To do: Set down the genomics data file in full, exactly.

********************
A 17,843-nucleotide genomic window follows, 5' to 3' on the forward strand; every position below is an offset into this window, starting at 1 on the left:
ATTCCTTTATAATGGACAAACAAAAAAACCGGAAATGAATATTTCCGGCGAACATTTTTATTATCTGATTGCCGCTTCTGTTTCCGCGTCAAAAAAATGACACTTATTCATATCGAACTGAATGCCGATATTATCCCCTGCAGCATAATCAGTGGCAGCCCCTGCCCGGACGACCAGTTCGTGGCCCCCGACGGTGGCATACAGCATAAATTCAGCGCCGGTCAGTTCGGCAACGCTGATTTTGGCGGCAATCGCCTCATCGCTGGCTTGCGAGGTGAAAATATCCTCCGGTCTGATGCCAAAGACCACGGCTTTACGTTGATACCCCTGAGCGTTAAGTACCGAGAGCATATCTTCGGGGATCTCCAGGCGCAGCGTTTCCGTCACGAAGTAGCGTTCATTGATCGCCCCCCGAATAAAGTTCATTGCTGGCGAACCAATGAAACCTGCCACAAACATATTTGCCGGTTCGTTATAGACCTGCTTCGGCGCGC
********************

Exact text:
A 17,843-nucleotide genomic window follows, 5' to 3' on the forward strand; every position below is an offset into this window, starting at 1 on the left:
ATTCCTTTATAATGGACAAACAAAAAAACCGGAAATGAATATTTCCGGCGAACATTTTTATTATCTGATTGCCGCTTCTGTTTCCGCGTCAAAAAAATGACACTTATTCATATCGAACTGAATGCCGATATTATCCCCTGCAGCATAATCAGTGGCAGCCCCTGCCCGGACGACCAGTTCGTGGCCCCCGACGGTGGCATACAGCATAAATTCAGCGCCGGTCAGTTCGGCAACGCTGATTTTGGCGGCAATCGCCTCATCGCTGGCTTGCGAGGTGAAAATATCCTCCGGTCTGATGCCAAAGACCACGGCTTTACGTTGATACCCCTGAGCGTTAAGTACCGAGAGCATATCTTCGGGGATCTCCAGGCGCAGCGTTTCCGTCACGAAGTAGCGTTCATTGATCGCCCCCCGAATAAAGTTCATTGCTGGCGAACCAATGAAACCTGCCACAAACATATTTGCCGGTTCGTTATAGACCTGCTTCGGCGCGC